Researchers from Hiroshima University have presented a new gene insertion method called Precise Integration into Target Chromosome (PITCh). The method uses existent gene editing technologies more effectively. The study has been published in the journal Nature Protocols.
Recent genome editing techniques have allowed researchers an unprecedented capacity for DNA sequence modification at the desired target. Gene insertions and deletions can be carried out in complex eukaryotes thanks to tools like CRISPR/Cas9 or TALENs.
Clustered Regularly Interspaced Short Palindromic Repeats (CRISPR) is a bacterial immune system that recognizes foreign DNA and incorporates it at the CRISPR loci. These loci transcribe into crRNA, which binds Cas endonucleases and targets them to cleave alien, complementary DNA. crRNA can be engineered to match any desired locus, targeting Cas9 to nick that region.
Transcription activator-like effector nucleases (TALENs) are artificial restriction enzymes created by fusing a customizable DNA binding domain (due to the strong recognition of specific nucleotide sequences by certain residue repeats) with a DNA cleavage domain (from Fokl endonucleases).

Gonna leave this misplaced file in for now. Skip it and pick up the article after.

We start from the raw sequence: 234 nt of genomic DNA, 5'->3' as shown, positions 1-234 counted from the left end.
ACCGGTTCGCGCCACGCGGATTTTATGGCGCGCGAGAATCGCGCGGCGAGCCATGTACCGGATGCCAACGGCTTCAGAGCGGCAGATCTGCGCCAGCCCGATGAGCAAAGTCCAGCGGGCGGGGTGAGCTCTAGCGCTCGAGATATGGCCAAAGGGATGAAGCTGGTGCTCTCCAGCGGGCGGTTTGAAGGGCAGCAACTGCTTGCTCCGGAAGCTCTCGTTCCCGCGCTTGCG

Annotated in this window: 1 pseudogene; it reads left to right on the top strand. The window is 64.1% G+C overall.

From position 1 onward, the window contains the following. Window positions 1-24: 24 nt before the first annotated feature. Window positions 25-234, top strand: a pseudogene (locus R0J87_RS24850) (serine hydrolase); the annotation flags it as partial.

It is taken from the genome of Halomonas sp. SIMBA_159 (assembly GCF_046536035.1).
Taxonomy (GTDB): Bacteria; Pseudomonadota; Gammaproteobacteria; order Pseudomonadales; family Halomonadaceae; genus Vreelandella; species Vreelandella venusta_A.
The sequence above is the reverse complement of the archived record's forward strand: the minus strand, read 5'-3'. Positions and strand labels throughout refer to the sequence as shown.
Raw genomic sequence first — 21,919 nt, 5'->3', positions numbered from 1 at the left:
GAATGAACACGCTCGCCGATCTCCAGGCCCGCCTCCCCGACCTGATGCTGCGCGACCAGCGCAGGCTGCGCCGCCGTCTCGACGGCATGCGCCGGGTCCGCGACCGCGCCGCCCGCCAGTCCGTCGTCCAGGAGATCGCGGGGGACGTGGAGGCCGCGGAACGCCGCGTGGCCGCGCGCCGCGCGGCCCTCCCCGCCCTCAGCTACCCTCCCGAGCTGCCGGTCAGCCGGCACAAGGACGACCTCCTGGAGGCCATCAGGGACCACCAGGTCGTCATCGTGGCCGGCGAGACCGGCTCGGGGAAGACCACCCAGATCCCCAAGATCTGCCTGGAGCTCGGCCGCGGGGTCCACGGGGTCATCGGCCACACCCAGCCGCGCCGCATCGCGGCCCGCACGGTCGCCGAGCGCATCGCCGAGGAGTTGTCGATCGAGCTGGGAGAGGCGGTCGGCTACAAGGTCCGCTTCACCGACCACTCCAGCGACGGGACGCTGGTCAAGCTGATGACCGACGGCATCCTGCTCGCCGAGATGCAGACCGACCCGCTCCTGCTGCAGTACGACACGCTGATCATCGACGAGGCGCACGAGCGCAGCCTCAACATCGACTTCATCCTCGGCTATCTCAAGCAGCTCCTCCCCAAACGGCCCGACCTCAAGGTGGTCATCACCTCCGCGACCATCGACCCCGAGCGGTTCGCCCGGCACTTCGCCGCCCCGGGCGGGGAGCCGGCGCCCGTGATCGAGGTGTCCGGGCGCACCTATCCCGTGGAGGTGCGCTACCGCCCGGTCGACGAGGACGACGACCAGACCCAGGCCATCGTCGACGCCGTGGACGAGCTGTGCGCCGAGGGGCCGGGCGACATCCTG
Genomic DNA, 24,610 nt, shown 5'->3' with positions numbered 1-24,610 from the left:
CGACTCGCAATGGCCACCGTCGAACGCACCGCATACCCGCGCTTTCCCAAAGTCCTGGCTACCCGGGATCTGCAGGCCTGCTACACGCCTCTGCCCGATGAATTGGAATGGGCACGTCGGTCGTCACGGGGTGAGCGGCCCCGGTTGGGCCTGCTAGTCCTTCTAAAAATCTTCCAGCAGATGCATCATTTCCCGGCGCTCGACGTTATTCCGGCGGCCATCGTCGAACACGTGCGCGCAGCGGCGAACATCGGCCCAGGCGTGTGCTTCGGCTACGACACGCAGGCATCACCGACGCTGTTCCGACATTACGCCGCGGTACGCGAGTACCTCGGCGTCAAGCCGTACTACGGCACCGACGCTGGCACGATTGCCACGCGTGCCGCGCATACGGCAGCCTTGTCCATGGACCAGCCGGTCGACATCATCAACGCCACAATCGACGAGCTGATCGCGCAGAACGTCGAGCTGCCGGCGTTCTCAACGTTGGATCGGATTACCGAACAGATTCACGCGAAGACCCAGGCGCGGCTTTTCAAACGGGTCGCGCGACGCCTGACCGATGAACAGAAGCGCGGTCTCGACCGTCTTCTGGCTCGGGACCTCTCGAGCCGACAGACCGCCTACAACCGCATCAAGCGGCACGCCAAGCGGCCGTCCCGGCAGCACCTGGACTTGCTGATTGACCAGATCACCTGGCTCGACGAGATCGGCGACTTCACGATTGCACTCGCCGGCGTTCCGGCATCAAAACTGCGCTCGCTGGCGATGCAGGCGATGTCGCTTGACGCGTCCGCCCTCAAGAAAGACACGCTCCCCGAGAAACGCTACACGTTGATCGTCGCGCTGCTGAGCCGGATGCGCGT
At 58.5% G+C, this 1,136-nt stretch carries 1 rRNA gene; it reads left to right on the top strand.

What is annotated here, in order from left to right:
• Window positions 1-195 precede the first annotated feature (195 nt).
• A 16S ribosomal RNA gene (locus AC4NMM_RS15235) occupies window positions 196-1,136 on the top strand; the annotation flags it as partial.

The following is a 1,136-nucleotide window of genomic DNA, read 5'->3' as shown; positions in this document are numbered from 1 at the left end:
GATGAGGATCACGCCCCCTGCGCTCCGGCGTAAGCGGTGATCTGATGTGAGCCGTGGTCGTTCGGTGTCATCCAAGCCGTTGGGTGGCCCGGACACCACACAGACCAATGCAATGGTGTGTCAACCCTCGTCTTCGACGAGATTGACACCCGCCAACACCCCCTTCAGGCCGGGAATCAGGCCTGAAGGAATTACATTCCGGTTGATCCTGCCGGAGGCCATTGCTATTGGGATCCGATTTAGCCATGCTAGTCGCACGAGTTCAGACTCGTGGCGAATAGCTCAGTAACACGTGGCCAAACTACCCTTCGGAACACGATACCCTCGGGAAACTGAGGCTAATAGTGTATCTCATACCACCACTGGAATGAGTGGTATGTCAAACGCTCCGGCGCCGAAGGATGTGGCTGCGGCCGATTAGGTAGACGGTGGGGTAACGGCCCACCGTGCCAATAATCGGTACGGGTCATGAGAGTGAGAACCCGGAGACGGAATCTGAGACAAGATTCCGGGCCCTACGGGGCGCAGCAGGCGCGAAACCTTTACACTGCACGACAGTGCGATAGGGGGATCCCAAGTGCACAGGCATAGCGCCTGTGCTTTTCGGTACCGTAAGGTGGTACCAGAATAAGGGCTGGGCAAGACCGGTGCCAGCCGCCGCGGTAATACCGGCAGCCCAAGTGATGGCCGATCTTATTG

These two technologies, however, present certain difficulties for gene insertion. First, they require extensive work to design the amino acid or RNA sequences that guide the endonucleases to the targeted DNA region. Second, both make use of the Homologous Recombination (HR) pathway, one of several ways to fix DNA strand breaks. But, in some cell types, HR is very low and/or difficult to induce.
Using microhomology-mediated end joining (MMEJ) for DNA targeting
The authors looked for an alternative to HR. In the G1/S phases of the cell cycle, another DNA repair mechanism takes place, called microhomology-mediated end joining (MMEJ). Based on the alternative repair mechanism, the researchers developed PITCh, a new strategy that using TALEN or CRISPR/Cas9 accomplishes the insertion of large DNA fragments even in cells or organisms with low HR frequency. MMEJ leverages different cellular machinery than HR, and needs a very short homology sequence (5-25 bp) to repair a DNA break. Due to these differences, the vector design for gene knock-in is much easier.
The researchers presented PITCh in a recent paper published in Nature Communications. Now, they present a detailed protocol for PITCh knock-in, from the design and construction of the vectors to their delivery to human cell lines or frog embryos. Construction of PITCh vectors takes a few days, and the establishment of a cell line takes around one month and a half. Early genotyping of frog embryos can be done in one week.
Source: Hiroshima University